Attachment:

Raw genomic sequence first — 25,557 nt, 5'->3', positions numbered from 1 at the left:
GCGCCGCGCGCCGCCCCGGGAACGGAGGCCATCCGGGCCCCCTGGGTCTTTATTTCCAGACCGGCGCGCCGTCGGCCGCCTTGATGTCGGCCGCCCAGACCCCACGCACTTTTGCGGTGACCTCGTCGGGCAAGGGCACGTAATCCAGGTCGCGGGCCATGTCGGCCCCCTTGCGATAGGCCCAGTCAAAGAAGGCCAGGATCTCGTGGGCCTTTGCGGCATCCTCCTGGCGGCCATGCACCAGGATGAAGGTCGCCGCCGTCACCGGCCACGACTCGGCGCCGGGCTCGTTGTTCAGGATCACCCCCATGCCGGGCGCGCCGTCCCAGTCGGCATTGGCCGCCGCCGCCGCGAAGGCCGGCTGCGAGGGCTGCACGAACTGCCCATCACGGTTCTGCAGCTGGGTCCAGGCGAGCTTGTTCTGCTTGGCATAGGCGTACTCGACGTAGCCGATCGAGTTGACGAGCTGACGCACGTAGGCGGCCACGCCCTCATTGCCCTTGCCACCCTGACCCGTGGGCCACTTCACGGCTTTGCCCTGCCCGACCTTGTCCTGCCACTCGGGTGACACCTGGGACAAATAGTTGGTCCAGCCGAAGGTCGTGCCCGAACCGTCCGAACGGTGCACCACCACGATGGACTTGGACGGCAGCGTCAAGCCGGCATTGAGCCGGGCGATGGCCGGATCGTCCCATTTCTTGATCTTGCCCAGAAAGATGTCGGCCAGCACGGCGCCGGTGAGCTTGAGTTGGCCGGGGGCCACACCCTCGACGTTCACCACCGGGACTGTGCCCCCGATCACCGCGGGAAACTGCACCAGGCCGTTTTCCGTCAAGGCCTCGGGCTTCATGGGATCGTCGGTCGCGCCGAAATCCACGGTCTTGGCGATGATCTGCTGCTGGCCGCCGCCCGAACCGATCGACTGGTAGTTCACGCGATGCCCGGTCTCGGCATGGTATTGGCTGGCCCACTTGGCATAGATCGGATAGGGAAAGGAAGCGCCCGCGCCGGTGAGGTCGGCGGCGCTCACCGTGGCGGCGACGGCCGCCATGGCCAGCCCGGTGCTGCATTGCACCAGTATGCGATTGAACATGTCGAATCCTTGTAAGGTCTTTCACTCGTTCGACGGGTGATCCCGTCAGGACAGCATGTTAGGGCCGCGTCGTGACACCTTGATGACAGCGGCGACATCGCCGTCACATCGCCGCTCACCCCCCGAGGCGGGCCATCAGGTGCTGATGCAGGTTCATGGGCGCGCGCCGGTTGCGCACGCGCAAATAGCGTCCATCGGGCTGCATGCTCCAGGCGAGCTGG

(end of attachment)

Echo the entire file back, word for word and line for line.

Raw genomic sequence first — 25,557 nt, 5'->3', positions numbered from 1 at the left:
GCGCCGCGCGCCGCCCCGGGAACGGAGGCCATCCGGGCCCCCTGGGTCTTTATTTCCAGACCGGCGCGCCGTCGGCCGCCTTGATGTCGGCCGCCCAGACCCCACGCACTTTTGCGGTGACCTCGTCGGGCAAGGGCACGTAATCCAGGTCGCGGGCCATGTCGGCCCCCTTGCGATAGGCCCAGTCAAAGAAGGCCAGGATCTCGTGGGCCTTTGCGGCATCCTCCTGGCGGCCATGCACCAGGATGAAGGTCGCCGCCGTCACCGGCCACGACTCGGCGCCGGGCTCGTTGTTCAGGATCACCCCCATGCCGGGCGCGCCGTCCCAGTCGGCATTGGCCGCCGCCGCCGCGAAGGCCGGCTGCGAGGGCTGCACGAACTGCCCATCACGGTTCTGCAGCTGGGTCCAGGCGAGCTTGTTCTGCTTGGCATAGGCGTACTCGACGTAGCCGATCGAGTTGACGAGCTGACGCACGTAGGCGGCCACGCCCTCATTGCCCTTGCCACCCTGACCCGTGGGCCACTTCACGGCTTTGCCCTGCCCGACCTTGTCCTGCCACTCGGGTGACACCTGGGACAAATAGTTGGTCCAGCCGAAGGTCGTGCCCGAACCGTCCGAACGGTGCACCACCACGATGGACTTGGACGGCAGCGTCAAGCCGGCATTGAGCCGGGCGATGGCCGGATCGTCCCATTTCTTGATCTTGCCCAGAAAGATGTCGGCCAGCACGGCGCCGGTGAGCTTGAGTTGGCCGGGGGCCACACCCTCGACGTTCACCACCGGGACTGTGCCCCCGATCACCGCGGGAAACTGCACCAGGCCGTTTTCCGTCAAGGCCTCGGGCTTCATGGGATCGTCGGTCGCGCCGAAATCCACGGTCTTGGCGATGATCTGCTGCTGGCCGCCGCCCGAACCGATCGACTGGTAGTTCACGCGATGCCCGGTCTCGGCATGGTATTGGCTGGCCCACTTGGCATAGATCGGATAGGGAAAGGAAGCGCCCGCGCCGGTGAGGTCGGCGGCGCTCACCGTGGCGGCGACGGCCGCCATGGCCAGCCCGGTGCTGCATTGCACCAGTATGCGATTGAACATGTCGAATCCTTGTAAGGTCTTTCACTCGTTCGACGGGTGATCCCGTCAGGACAGCATGTTAGGGCCGCGTCGTGACACCTTGATGACAGCGGCGACATCGCCGTCACATCGCCGCTCACCCCCCGAGGCGGGCCATCAGGTGCTGATGCAGGTTCATGGGCGCGCGCCGGTTGCGCACGCGCAAATAGCGTCCATCGGGCTGCATGCTCCAGGCGAGCTGG